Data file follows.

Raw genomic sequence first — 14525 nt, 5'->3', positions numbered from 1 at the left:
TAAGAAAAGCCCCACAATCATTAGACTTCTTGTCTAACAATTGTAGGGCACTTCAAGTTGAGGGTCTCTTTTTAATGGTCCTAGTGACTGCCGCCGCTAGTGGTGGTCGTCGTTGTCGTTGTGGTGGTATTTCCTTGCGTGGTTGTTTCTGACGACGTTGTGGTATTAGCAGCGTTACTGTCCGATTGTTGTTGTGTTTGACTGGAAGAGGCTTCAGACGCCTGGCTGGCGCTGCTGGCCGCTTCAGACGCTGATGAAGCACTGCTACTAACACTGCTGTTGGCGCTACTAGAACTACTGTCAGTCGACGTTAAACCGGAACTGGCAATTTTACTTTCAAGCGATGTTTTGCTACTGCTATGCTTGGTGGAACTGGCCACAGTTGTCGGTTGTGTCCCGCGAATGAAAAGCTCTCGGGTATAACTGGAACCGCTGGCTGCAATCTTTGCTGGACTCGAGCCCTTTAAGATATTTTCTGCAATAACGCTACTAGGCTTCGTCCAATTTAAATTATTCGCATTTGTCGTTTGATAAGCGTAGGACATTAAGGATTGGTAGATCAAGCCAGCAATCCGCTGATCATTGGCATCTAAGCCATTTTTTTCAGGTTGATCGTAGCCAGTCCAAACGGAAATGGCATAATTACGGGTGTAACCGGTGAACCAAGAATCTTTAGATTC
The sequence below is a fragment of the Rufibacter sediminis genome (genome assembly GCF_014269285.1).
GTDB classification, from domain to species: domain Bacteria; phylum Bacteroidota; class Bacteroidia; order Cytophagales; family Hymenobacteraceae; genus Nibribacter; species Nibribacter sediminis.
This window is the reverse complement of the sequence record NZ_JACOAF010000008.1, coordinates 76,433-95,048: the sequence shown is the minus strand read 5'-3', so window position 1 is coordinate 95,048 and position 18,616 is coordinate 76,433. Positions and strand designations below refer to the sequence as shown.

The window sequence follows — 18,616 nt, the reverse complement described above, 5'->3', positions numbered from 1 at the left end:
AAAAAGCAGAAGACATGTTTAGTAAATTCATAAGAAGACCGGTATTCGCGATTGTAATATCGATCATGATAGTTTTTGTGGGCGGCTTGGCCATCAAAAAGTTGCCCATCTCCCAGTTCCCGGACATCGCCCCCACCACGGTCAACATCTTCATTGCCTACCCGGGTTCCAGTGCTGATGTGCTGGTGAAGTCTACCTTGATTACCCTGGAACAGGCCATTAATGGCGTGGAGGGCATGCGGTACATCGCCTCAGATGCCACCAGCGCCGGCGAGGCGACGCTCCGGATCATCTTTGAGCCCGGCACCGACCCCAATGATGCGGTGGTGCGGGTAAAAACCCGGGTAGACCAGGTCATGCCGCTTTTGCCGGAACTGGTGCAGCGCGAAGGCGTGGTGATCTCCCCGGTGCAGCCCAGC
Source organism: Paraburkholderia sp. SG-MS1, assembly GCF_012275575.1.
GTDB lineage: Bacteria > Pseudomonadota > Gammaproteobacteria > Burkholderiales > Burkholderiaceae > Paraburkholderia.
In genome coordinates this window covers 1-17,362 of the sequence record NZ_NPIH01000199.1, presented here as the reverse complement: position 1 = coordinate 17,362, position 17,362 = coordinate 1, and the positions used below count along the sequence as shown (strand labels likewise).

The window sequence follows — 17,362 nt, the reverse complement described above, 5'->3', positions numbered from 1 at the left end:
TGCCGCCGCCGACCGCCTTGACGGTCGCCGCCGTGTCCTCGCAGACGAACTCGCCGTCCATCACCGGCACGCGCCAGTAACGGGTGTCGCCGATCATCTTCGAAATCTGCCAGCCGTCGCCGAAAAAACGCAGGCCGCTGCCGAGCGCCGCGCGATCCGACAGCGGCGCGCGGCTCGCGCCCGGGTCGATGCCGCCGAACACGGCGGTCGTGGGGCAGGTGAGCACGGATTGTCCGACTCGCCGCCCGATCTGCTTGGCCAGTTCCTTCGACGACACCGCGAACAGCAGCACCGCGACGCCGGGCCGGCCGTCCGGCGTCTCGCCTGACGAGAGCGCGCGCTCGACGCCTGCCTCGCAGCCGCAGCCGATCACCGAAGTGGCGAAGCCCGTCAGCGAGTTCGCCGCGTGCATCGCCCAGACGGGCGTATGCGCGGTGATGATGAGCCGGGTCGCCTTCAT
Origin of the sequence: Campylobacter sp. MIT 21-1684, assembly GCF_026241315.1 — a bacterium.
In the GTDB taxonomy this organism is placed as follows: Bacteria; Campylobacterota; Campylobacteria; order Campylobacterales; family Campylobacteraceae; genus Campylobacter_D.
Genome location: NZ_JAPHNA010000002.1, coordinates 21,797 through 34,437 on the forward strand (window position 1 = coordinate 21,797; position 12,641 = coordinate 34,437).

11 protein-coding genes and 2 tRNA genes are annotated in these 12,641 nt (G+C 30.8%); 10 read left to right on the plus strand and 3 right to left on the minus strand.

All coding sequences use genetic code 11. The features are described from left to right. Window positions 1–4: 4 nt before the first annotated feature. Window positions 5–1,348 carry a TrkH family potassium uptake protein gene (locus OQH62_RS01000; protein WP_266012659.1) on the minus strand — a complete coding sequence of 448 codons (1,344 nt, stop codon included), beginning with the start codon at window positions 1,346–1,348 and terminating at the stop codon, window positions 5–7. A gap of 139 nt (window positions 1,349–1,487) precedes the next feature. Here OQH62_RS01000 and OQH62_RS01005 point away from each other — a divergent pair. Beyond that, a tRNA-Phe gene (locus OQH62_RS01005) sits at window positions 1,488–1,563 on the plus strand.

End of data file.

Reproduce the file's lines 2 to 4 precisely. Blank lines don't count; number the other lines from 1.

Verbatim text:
TAAGAAAAGCCCCACAATCATTAGACTTCTTGTCTAACAATTGTAGGGCACTTCAAGTTGAGGGTCTCTTTTTAATGGTCCTAGTGACTGCCGCCGCTAGTGGTGGTCGTCGTTGTCGTTGTGGTGGTATTTCCTTGCGTGGTTGTTTCTGACGACGTTGTGGTATTAGCAGCGTTACTGTCCGATTGTTGTTGTGTTTGACTGGAAGAGGCTTCAGACGCCTGGCTGGCGCTGCTGGCCGCTTCAGACGCTGATGAAGCACTGCTACTAACACTGCTGTTGGCGCTACTAGAACTACTGTCAGTCGACGTTAAACCGGAACTGGCAATTTTACTTTCAAGCGATGTTTTGCTACTGCTATGCTTGGTGGAACTGGCCACAGTTGTCGGTTGTGTCCCGCGAATGAAAAGCTCTCGGGTATAACTGGAACCGCTGGCTGCAATCTTTGCTGGACTCGAGCCCTTTAAGATATTTTCTGCAATAACGCTACTAGGCTTCGTCCAATTTAAATTATTCGCATTTGTCGTTTGATAAGCGTAGGACATTAAGGATTGGTAGATCAAGCCAGCAATCCGCTGATCATTGGCATCTAAGCCATTTTTTTCAGGTTGATCGTAGCCAGTCCAAACGGAAATGGCATAATTACGGGTGTAACCGGTGAACCAAGAATCTTTAGATTC
The sequence below is a fragment of the Rufibacter sediminis genome (genome assembly GCF_014269285.1).
GTDB classification, from domain to species: domain Bacteria; phylum Bacteroidota; class Bacteroidia; order Cytophagales; family Hymenobacteraceae; genus Nibribacter; species Nibribacter sediminis.